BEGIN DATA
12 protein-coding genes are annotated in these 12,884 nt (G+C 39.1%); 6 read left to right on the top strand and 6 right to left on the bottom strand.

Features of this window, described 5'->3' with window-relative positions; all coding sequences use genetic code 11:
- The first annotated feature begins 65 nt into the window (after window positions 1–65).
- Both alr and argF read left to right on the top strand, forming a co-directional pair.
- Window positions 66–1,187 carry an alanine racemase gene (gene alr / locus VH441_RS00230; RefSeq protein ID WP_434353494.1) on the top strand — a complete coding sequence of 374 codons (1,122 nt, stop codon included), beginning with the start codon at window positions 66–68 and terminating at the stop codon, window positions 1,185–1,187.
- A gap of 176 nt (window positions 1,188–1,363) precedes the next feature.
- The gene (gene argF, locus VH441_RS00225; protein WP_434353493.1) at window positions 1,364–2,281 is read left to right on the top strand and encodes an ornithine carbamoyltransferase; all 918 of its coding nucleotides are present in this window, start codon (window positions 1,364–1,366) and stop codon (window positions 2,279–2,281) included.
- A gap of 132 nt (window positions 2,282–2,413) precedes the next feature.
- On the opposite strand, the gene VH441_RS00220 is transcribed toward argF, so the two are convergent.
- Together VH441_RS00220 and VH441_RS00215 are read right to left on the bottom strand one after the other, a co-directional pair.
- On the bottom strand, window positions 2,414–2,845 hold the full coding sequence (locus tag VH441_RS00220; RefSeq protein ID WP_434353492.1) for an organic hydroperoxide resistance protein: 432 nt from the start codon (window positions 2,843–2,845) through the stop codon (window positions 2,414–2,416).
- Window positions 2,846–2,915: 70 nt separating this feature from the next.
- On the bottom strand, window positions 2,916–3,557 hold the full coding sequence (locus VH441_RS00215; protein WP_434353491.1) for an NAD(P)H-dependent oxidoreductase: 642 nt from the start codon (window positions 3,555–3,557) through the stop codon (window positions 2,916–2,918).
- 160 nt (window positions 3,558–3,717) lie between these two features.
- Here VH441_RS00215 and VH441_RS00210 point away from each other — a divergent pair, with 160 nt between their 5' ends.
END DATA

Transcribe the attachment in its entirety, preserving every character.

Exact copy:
12 protein-coding genes are annotated in these 12,884 nt (G+C 39.1%); 6 read left to right on the top strand and 6 right to left on the bottom strand.

Features of this window, described 5'->3' with window-relative positions; all coding sequences use genetic code 11:
- The first annotated feature begins 65 nt into the window (after window positions 1–65).
- Both alr and argF read left to right on the top strand, forming a co-directional pair.
- Window positions 66–1,187 carry an alanine racemase gene (gene alr / locus VH441_RS00230; RefSeq protein ID WP_434353494.1) on the top strand — a complete coding sequence of 374 codons (1,122 nt, stop codon included), beginning with the start codon at window positions 66–68 and terminating at the stop codon, window positions 1,185–1,187.
- A gap of 176 nt (window positions 1,188–1,363) precedes the next feature.
- The gene (gene argF, locus VH441_RS00225; protein WP_434353493.1) at window positions 1,364–2,281 is read left to right on the top strand and encodes an ornithine carbamoyltransferase; all 918 of its coding nucleotides are present in this window, start codon (window positions 1,364–1,366) and stop codon (window positions 2,279–2,281) included.
- A gap of 132 nt (window positions 2,282–2,413) precedes the next feature.
- On the opposite strand, the gene VH441_RS00220 is transcribed toward argF, so the two are convergent.
- Together VH441_RS00220 and VH441_RS00215 are read right to left on the bottom strand one after the other, a co-directional pair.
- On the bottom strand, window positions 2,414–2,845 hold the full coding sequence (locus tag VH441_RS00220; RefSeq protein ID WP_434353492.1) for an organic hydroperoxide resistance protein: 432 nt from the start codon (window positions 2,843–2,845) through the stop codon (window positions 2,414–2,416).
- Window positions 2,846–2,915: 70 nt separating this feature from the next.
- On the bottom strand, window positions 2,916–3,557 hold the full coding sequence (locus VH441_RS00215; protein WP_434353491.1) for an NAD(P)H-dependent oxidoreductase: 642 nt from the start codon (window positions 3,555–3,557) through the stop codon (window positions 2,916–2,918).
- 160 nt (window positions 3,558–3,717) lie between these two features.
- Here VH441_RS00215 and VH441_RS00210 point away from each other — a divergent pair, with 160 nt between their 5' ends.